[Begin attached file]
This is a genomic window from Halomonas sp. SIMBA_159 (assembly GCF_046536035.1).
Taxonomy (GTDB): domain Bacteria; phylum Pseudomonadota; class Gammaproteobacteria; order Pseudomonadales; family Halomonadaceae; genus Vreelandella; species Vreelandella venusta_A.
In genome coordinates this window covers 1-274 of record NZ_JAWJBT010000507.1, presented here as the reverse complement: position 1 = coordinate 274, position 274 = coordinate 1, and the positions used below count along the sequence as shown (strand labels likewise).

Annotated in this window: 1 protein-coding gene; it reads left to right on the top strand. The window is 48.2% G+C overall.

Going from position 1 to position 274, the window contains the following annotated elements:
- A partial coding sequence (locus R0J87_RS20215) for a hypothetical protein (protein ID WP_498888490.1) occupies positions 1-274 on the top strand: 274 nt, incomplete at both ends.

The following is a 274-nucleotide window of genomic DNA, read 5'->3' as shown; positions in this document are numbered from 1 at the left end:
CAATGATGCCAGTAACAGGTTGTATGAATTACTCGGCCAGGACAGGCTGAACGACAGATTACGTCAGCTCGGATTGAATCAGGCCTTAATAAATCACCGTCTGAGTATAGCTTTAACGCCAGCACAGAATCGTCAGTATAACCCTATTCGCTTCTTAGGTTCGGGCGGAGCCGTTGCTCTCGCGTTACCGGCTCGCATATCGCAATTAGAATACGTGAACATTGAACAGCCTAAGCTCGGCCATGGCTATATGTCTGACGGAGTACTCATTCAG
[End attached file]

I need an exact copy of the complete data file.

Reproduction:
This is a genomic window from Halomonas sp. SIMBA_159 (assembly GCF_046536035.1).
Taxonomy (GTDB): domain Bacteria; phylum Pseudomonadota; class Gammaproteobacteria; order Pseudomonadales; family Halomonadaceae; genus Vreelandella; species Vreelandella venusta_A.
In genome coordinates this window covers 1-274 of record NZ_JAWJBT010000507.1, presented here as the reverse complement: position 1 = coordinate 274, position 274 = coordinate 1, and the positions used below count along the sequence as shown (strand labels likewise).

Annotated in this window: 1 protein-coding gene; it reads left to right on the top strand. The window is 48.2% G+C overall.

Going from position 1 to position 274, the window contains the following annotated elements:
- A partial coding sequence (locus R0J87_RS20215) for a hypothetical protein (protein ID WP_498888490.1) occupies positions 1-274 on the top strand: 274 nt, incomplete at both ends.

The following is a 274-nucleotide window of genomic DNA, read 5'->3' as shown; positions in this document are numbered from 1 at the left end:
CAATGATGCCAGTAACAGGTTGTATGAATTACTCGGCCAGGACAGGCTGAACGACAGATTACGTCAGCTCGGATTGAATCAGGCCTTAATAAATCACCGTCTGAGTATAGCTTTAACGCCAGCACAGAATCGTCAGTATAACCCTATTCGCTTCTTAGGTTCGGGCGGAGCCGTTGCTCTCGCGTTACCGGCTCGCATATCGCAATTAGAATACGTGAACATTGAACAGCCTAAGCTCGGCCATGGCTATATGTCTGACGGAGTACTCATTCAG